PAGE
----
Mamie "Peanut" Johnson grew up in a league of her own with a passion and talent to do one thing.... Pitch the baseball and strike the fellas out.

Today, tomorrow and for the rest of "Herstory", we will remember the legendary, Mamie "Peanut" Johnson as she passed away yesterday (December 19) at age 82. But she did not leave us empty handed. She left us inspired, motivated, determined, confident.

Born Mamie Belton September 27, 1935 in South Carolina, she lived with her maternal grandmother, Cendonia Belton  and attended school at Thorntree school, a two-room schoolhouse. At about 6-years-old, Mamie began playing baseball with her Uncle Leon "Bones" Johnson, who was close to her age and quickly became passionate about the game. Baseball equipment as we know it today was not available to her, and improvisation was the only way. So, she and her uncle made baseball bats out of tree limbs, bases out of plates and balls out of rocks wrapped in twine and tape. In an interview, she explained the process.

We wrapped rocks in thick twine until they were the size of a baseball. Then we wrapped them in tape and IT WOULD FLY!

To strengthen her arm, Mamie threw rocks at birds sitting on the fence on her grandmothers farm with the goal being to knock them off. Needless to say, she developed a mean fast ball that even the fellas had to respect.

Mamie always credited her grandmother for supporting her passion for baseball and giving her the confidence she need as a double minority in the field.

The fellas would gather with my uncle. When they played, I played and I got mad if I didn't play. So, I'd tell my grandmother and she would make them let me play.

When Mamie's grandmother passed away, she moved to New Jersey with an aunt and uncle and tried her hand at girls' softball. She quickly grew frustrated, as she was used to playing baseball with the boys and knew she was good. She then tried out for an all-white team and made it. Her indisputable talent over road the fact that she was the only woman and the only black on the team. She helped carry the team to two division championships. She credits this experience for teaching her how to out smart batters and for strengthening her right arm. For her the outsmarting opponents was the easy part because always underestimated her.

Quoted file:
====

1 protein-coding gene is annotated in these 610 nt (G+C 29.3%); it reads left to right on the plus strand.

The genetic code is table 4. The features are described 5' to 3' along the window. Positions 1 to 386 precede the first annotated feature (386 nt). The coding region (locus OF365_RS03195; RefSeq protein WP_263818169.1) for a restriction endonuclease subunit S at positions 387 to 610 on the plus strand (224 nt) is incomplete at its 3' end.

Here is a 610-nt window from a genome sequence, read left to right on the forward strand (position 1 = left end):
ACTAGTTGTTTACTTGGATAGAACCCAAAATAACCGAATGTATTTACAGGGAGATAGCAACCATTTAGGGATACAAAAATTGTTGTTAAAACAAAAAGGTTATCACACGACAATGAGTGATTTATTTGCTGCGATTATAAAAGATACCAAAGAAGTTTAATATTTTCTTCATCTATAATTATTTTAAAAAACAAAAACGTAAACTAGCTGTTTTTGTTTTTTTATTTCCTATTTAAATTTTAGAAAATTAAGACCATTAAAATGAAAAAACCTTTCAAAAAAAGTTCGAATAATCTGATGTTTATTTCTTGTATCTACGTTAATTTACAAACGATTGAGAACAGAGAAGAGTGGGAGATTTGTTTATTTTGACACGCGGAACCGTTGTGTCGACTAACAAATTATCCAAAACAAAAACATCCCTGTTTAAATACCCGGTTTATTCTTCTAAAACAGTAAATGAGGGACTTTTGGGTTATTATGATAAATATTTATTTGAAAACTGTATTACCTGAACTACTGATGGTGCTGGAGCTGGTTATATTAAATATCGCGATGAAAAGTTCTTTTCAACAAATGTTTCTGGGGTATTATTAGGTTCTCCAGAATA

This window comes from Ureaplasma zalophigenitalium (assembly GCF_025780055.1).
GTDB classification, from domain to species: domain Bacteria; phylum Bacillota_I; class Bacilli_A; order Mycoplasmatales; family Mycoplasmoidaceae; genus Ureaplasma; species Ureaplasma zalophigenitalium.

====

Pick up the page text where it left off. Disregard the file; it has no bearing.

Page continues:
After graduating high school, Mamie attempted to try out for the All-American Girls Professional Baseball League. She wasn't even allowed on the field. Mamie left pissed and more determined than ever to play ball.

In 1953, Mamie married, had a son and was working at an ice cream shop and playing baseball on weekends. A Scout for the Indianapolis Clowns (of the National Negro Baseball League) saw her and invited her to try out for the team. She made the team and hopped a bus headed to Portsmouth, Virginia for spring training.

Stepping out on the pitcher's mound for her first game with the Clowns was a highlight of her life.

She soon won the respect of her fellow male teammates. On the field, Mamie's greatest joy was striking out hitters. After traveling with the team to play in cities such as Little Rock, Atlanta, Birminham, Chicago and many others, she felt she had achieved her lifelong ambition, but began to realize she would not be able to achieve her ultimate mission to play in the major leagues. She decided to go back to school and pursue a future outside of baseball.

She later returned to baseball and played 150 games per season with the Clowns. In three seasons she won 33 games and lost only eight, with a batting average of 270. That made her one of the top pitchers in league history.

However, playing ball in the Negro Leagues did not always pay well. She made $400- $700 per month. With dimming hopes of getting to play in the major leagues and a pushing desire to raise her son, she retired from baseball at the end of her 1955 season. She went back to college and finished as an LVN.

Find out how Mamie Johnson explains how she got the nickname "Peanut".

Watch an interview below of Mamie "Peanut" Johnson reflecting on growing up the only girl playing baseball.

 

Peanut Meets Monet. See below....